We want you home: Kiir tells IDPs, refugees
President Salva Kiir has directed the commanders of the unified security forces to beef up security and ensure the return of the internally displaced persons and refugees living in the neighbouring countries.
Kiir made the call last week during the swearing-in ceremony of the commanders. Those who were sworn in included the Chief of Defence Forces (CDF), Inspector General of Police (IGP), Director-Generals (DGs) of the National Security Service and the National Wildlife Service, and the Commissioner of Civil Defence Forces. Also sworn in were their deputies in the national army and all the other organised forces.
The IDPs entirely depend on food supplies provided by humanitarian aid run by the United Nations Mission in South Sudan.
Kiir said staying in the IDP camps teaches the citizens to be “reluctant” and to wait for free food. “‘
“We have people who are rotting in the PoCs in UNMISS all over South Sudan. What are they doing there? “This UNMISS is teaching our people to be lazy; that people wait for ready-made and free food to be given to them, and these are people who were cultivating,” he said.
‘‘They go fishing on their own. They catch fish for themselves, hunt in the bush and cultivate to produce. Now they are dependent on humanitarian assistance, “he further remarked.
“Let us clear the situation in South Sudan so that our people can come back. Those who are in the PoCs should come out. Those who are refugees also should come back, and all these things, if they happen, will be through you, who are the commanders of the joint forces. “
This was not the first time President Kiir had called on the IDPs and refugees to return home. Unfortunately, no conducive environment has been created to persuade the displaced people to return home. Several of the IDPs’ houses or land are still being occupied by either government agencies or individuals, making them reluctant to return home.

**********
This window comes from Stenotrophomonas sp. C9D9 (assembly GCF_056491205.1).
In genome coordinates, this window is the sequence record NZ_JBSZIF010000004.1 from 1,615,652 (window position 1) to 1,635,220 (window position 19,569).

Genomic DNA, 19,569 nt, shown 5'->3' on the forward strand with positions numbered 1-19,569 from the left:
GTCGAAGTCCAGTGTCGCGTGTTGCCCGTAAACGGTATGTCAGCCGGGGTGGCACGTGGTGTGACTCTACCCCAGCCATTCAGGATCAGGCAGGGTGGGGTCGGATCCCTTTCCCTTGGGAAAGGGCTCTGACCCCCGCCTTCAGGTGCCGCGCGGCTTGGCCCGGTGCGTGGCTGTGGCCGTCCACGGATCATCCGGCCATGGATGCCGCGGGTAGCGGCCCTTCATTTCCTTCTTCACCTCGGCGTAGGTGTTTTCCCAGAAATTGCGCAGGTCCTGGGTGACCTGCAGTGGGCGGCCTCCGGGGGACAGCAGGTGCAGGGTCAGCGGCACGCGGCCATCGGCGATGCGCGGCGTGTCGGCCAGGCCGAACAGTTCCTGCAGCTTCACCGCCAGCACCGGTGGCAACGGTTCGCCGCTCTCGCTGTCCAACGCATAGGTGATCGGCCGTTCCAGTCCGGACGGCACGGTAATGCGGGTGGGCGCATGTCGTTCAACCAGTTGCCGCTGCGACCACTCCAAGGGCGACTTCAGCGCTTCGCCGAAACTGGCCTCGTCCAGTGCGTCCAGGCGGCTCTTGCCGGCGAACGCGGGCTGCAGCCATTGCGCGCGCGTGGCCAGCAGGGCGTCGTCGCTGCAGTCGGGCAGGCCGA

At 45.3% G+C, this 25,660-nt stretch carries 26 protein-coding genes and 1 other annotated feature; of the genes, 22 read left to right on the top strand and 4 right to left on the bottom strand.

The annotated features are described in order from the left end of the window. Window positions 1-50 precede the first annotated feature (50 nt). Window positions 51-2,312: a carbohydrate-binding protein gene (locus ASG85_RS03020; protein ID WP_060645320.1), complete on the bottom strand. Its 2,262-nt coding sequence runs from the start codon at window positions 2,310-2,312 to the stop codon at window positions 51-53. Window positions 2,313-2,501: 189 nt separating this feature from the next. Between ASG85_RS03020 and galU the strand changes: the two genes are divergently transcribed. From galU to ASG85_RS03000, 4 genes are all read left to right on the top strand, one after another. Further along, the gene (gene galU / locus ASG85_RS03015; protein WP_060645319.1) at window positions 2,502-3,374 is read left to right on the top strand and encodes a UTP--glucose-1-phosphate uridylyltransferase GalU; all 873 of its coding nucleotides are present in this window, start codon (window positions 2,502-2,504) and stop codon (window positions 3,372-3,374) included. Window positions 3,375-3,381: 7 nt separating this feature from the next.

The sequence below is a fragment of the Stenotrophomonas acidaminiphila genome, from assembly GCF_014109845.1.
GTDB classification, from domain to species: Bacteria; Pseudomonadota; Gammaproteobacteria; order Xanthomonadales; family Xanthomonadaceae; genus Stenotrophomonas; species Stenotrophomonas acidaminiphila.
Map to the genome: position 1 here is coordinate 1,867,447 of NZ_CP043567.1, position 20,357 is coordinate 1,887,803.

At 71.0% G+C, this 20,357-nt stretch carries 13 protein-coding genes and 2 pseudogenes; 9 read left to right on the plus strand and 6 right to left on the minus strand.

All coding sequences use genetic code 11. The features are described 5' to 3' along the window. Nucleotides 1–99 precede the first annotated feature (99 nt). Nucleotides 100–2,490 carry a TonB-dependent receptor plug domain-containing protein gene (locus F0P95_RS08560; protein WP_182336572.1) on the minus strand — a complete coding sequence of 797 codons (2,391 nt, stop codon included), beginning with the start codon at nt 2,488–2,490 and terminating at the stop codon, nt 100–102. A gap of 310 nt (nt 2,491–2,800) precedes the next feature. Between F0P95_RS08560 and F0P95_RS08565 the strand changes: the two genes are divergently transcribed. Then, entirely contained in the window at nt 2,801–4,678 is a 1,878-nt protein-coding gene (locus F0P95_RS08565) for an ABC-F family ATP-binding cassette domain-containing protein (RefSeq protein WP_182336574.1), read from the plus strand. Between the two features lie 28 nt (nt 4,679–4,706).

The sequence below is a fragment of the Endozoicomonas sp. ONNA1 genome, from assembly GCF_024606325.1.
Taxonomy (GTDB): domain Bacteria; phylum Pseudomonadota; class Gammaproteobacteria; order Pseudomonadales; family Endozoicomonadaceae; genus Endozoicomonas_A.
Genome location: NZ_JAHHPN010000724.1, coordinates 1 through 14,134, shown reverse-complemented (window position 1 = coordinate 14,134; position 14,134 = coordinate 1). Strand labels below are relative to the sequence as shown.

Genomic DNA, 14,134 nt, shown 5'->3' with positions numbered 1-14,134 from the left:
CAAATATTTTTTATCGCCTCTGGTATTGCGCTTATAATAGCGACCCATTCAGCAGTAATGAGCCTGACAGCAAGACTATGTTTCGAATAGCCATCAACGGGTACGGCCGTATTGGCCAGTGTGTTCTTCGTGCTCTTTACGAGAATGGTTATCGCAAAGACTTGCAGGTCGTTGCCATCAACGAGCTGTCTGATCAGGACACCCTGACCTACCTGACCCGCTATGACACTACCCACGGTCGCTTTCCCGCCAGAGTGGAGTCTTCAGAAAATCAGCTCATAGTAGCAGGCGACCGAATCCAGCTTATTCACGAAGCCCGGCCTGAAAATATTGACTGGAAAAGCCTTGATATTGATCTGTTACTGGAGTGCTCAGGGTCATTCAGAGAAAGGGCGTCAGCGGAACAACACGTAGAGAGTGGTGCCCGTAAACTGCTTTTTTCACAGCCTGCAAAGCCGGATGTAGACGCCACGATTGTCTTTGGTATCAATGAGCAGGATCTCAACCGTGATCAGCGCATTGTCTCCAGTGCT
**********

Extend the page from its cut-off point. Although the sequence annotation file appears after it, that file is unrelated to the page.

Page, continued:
Civilians, notably women and children, continue to bear the consequences of the violence across the country. Civilians have reportedly sought sanctuary in marshes in Leer, while others have been killed and their remains, as well as their homes, torched.
The resurgence of subnational violence, as well as attacks by armed and youth militias, has exhausted the country from north to south, east to west, Nicholas Haysom, the Special Representative of the Secretary-General of the United Nations Mission in South Sudan, told the media on Thursday in Juba that he was discouraged.
According to Haysom, multiple and concurrent shocks such as flooding and the long-term economic consequences of COVID-19 are expected to occur against the backdrop of intercommunal violence and the country’s humanitarian crisis, which is exacerbated in 2021.
For instance, recently, thousands of villagers have been forced to flee their homes in Leer County, Unity State, due to fresh fighting between the parties to the agreement.
There are also reports of conflict in other parts of Unity State and Maiwut County in Upper Nile State.
Also, the recent conflict between the cattle herders and the farmers in Magwi County, Eastern Equatoria State, has forced several returnees to flee back to refugee camps in Uganda. About 10,000 of them were displaced to Magwi town.
Last year, President Kiir made a similar statement in Loa, Eastern Equatoria State, during the centennial celebration of Loa Parish. He pleaded with the indigenous communities of the area who fled their villages in 2016 to return and begin rebuilding their homes and contribute to nation-building to come back.
In October 2021, a member of parliament from Pageri Payam, who is also the chairperson of the Eastern Equatoria State legislature, accused some group of SSPDF soldiers stationed along Pageri to protect the movement of goods and people of causing unrest in the area.
The lawmaker petitioned the August house stating that on October 20, 2021, a group of SSPDF soldiers patrolling the highway went on the rampage, beating residents and looting their money and other valuables before apprehending them, an act he claimed caused fear among the returning population in the area, forcing some to return to Uganda.
Another legislator from Magwi county accused the head of the army in Achwa of threatening to evict inhabitants from the county and harassing civilians who voluntarily returned from the refugee camp in December 2021.
According to the MP, the commander swore not to allow community members from Magwi to return to their villages after abandoning the area over five years ago.